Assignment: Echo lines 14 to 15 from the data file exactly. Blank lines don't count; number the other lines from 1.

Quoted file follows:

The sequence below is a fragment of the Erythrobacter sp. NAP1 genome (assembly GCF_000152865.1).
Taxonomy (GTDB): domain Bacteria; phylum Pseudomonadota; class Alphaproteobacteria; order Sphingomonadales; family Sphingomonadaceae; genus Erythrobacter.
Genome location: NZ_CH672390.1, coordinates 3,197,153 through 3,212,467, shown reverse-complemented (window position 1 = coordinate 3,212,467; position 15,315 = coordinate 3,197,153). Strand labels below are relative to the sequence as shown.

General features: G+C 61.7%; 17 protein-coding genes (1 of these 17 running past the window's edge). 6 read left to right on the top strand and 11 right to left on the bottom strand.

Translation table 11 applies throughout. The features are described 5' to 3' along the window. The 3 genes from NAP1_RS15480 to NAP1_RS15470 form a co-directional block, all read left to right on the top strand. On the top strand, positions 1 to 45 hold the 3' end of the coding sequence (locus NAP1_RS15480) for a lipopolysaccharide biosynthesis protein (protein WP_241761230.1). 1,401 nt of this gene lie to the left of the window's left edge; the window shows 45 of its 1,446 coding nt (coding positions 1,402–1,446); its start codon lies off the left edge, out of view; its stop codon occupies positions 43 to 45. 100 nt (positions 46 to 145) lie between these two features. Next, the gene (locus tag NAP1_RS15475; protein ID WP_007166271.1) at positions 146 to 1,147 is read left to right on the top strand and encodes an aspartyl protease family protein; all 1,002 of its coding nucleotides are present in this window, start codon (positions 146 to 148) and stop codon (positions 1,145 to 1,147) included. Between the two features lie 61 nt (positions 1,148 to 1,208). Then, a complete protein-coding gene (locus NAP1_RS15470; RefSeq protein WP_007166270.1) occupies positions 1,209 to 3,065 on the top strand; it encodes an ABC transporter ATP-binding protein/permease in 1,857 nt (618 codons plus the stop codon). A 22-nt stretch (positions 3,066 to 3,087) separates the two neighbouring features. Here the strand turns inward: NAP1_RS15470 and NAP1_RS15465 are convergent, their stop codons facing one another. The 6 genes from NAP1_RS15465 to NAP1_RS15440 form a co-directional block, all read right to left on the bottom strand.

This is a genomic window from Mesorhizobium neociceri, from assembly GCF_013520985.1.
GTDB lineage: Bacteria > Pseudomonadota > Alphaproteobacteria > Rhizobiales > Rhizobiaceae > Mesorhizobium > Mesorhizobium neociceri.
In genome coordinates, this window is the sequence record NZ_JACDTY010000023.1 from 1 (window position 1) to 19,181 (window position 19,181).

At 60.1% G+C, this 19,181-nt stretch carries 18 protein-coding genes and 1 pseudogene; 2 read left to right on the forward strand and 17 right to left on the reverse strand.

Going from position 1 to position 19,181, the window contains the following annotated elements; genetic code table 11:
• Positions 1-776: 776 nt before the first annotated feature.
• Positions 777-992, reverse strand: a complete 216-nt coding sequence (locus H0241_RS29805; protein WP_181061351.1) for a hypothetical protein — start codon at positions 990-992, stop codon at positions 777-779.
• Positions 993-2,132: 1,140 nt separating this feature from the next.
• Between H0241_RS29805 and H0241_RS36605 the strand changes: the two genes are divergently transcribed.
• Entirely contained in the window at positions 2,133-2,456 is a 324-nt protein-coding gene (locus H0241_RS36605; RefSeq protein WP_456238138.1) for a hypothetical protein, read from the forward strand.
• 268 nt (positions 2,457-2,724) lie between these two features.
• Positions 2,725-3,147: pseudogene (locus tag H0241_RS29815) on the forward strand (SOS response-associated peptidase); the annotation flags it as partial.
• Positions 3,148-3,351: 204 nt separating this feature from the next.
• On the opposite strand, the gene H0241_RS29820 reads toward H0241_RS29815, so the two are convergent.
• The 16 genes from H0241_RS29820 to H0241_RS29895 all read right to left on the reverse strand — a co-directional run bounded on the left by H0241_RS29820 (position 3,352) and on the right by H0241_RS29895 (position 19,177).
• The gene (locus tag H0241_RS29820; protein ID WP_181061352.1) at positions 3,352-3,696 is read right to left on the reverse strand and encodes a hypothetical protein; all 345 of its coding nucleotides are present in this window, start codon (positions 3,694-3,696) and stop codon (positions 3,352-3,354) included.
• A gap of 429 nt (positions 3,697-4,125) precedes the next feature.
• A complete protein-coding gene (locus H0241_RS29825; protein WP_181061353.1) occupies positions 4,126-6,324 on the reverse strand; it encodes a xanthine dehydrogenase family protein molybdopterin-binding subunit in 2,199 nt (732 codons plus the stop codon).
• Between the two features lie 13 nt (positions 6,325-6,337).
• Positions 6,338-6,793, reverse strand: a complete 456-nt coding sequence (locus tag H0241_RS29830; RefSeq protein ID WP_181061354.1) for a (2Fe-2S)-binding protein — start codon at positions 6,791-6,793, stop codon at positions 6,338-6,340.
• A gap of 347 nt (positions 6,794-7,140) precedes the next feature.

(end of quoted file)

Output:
• Between H0241_RS29805 and H0241_RS36605 the strand changes: the two genes are divergently transcribed.
• Entirely contained in the window at positions 2,133-2,456 is a 324-nt protein-coding gene (locus H0241_RS36605; RefSeq protein WP_456238138.1) for a hypothetical protein, read from the forward strand.